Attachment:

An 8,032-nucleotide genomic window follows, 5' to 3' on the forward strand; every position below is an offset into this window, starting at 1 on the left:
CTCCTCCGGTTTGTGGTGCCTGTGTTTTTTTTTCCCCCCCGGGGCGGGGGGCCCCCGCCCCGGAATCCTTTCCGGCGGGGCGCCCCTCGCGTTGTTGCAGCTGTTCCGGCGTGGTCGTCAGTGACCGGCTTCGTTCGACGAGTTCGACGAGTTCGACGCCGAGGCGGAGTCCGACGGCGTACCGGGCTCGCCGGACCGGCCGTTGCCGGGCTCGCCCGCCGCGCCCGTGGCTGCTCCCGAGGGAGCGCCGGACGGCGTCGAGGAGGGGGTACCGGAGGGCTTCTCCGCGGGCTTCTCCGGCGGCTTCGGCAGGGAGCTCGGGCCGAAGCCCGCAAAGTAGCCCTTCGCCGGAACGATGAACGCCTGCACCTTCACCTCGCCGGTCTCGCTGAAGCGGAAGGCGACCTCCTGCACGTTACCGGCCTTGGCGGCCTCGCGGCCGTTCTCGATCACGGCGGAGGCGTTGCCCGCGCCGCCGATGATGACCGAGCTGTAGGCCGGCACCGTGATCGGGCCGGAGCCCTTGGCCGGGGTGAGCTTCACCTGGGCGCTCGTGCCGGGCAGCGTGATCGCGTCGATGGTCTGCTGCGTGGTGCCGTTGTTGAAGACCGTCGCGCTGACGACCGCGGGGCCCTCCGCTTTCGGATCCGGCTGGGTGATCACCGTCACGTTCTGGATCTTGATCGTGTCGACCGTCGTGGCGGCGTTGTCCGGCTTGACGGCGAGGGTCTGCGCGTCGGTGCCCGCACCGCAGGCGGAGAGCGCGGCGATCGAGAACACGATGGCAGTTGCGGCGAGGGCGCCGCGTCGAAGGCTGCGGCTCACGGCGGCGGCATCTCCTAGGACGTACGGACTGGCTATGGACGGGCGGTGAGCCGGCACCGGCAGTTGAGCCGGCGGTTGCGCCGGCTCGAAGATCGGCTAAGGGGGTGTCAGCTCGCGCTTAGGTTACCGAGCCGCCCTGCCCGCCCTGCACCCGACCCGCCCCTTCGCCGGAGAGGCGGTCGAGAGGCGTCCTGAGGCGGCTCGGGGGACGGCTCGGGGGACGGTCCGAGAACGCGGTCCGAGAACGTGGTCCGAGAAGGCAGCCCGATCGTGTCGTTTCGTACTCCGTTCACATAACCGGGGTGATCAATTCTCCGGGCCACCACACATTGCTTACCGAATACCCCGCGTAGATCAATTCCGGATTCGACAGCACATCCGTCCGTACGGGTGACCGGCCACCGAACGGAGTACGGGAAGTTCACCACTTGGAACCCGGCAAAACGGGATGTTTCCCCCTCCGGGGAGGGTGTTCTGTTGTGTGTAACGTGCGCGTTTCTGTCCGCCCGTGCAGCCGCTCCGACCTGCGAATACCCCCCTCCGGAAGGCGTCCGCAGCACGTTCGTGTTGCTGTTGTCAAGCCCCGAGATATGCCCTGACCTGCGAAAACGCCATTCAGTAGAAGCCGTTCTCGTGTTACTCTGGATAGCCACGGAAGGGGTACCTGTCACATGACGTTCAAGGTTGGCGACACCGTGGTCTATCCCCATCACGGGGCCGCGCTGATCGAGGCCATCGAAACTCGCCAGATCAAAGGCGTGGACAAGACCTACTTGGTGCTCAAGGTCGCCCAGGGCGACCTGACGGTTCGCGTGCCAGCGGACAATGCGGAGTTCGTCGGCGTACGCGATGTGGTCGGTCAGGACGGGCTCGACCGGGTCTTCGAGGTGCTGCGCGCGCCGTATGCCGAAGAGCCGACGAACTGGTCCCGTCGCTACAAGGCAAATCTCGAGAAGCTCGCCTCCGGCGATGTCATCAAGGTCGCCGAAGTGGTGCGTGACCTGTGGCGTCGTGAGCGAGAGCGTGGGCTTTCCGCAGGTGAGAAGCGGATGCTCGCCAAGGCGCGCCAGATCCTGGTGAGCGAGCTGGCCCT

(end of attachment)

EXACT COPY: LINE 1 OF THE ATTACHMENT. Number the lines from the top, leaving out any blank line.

An 8,032-nucleotide genomic window follows, 5' to 3' on the forward strand; every position below is an offset into this window, starting at 1 on the left: